Power Breaking

Written by David Baranski

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Power isn't nearly as important as full contact on the one ball. Pros generally break in the 20 mph range. The fastest breaks are just over 30 mph, but you'll never see pros breaking that hard because of a loss of control. You should break only as hard as you can control.

That caveat being given, I'm going to share some tips on generating power on the break.

In baseball, faster pitches are generated with the legs, not the arm. Faster bat speeds are generated by the hips, not the arms. In basketball, longer jump shots are generated by the legs, not the arms. In golf, faster club speed is generated by the hips, not the arms. So what does this mean? It means that transfer of body weight is far more important than arm speed or strength.

Bustamante, Archer, and Pagulayan can all crush the rack. None of them are built like a Hercules. How do they break so hard? They're masters of weight transfer. They generate power by transferring their weight from the back leg to the front, which is why you see a lot of players' back legs fly up off the floor when they break. The best demonstration of weight transfer is simply to lift one leg off the floor. The leg which remains on the floor MUST have all the weight on it.

There are a few techniques which can be used for weight transfer. One technique is to rock back and forth. This accomplishes the task of transferring weight from the back leg to the front leg, but it has a big downside. That rocking can cause excessive head movement, which decreases accuracy. It can also cause the bridge hand to move, which also decreases accuracy. Some players will actually lift their front legs before the final stroke, causing weight to be transferred to the back leg, then stomp that front leg down on contact. Once again, I feel this is excessive body movement, leading to decreased accuracy. I feel the best method of weight transfer is through rotation of the hips. Ask a golfer how they generate club head speed, and he'll tell you it's in the hips. The same thinking should be applied to the break shot in pool. For right-handed players, the normal stance has the left hip slightly in front of the right hip facing the shot. The break stance should have the left hip well in front of the right hip, allowing the hips to rotate through the break stroke.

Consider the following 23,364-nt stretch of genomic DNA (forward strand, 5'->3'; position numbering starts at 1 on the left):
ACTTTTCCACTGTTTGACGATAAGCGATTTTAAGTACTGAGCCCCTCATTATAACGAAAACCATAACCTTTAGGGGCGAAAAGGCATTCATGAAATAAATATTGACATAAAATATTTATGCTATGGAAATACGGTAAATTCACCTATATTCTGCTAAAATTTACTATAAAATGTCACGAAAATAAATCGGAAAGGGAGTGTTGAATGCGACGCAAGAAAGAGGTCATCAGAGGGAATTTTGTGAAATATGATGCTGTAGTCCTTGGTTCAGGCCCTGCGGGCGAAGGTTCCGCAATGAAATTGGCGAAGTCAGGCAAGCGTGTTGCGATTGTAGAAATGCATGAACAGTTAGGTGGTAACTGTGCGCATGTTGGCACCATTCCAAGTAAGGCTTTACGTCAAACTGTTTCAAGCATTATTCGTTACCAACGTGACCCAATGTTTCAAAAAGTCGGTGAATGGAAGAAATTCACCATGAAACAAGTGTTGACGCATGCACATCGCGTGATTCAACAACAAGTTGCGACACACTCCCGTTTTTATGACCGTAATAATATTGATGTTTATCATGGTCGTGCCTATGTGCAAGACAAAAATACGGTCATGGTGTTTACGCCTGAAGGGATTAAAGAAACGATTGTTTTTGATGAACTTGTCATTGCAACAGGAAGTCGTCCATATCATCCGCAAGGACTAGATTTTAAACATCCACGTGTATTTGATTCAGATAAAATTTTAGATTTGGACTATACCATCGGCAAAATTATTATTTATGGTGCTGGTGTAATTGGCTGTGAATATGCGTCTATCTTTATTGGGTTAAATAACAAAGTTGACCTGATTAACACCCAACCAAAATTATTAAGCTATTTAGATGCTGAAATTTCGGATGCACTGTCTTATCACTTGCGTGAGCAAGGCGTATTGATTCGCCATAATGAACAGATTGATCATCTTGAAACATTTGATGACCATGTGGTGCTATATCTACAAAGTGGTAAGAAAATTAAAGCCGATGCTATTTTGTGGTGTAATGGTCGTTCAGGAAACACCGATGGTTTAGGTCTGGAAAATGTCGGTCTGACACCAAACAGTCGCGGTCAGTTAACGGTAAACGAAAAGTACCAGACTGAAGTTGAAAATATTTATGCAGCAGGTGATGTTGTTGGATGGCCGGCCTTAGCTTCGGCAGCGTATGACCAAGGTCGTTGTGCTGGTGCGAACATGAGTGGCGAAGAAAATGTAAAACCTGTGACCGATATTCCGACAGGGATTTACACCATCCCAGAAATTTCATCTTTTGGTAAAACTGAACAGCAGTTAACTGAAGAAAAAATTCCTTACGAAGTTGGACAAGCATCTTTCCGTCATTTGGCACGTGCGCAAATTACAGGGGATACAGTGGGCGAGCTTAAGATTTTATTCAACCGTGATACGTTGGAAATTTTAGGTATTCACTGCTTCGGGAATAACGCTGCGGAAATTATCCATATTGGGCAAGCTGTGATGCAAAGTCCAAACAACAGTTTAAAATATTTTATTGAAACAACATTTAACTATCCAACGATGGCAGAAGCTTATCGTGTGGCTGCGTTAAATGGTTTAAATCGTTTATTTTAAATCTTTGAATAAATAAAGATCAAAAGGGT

My personal technique has my hips almost in line with the cue as I address the ball, which means that the position of my feet is a little different on the break shot. Instead of having my left foot at a 45 degree angle with the line of the shot, it's pretty much in line with the shot. This requires lots of flexibility, which is another thing those power breakers have in common. I shoot normal shots with my chin on the cue; on the break shot I raise my head about 6" above the cue.

So that's the stance, let's discuss a couple of other physical aspects of the break shot: bridge and grip. You should increase your bridge length by a few inches. Since the stick will be reaching a higher velocity, you've got to give it more time to reach that maximum velocity. The only way to do this is to increase the distance the tip is going to travel, hence the increased bridge length. Since the bridge length is going to be longer, you'll need to grip farther back on the cue. Get into your break stance and place the cue tip within 1/8" of the CB. The point on the cue which allows your arm to be 90 degrees to the floor is where you should grip.

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About The Author: David Baranski is an instructor and pool player from Raleigh, North Carolina.

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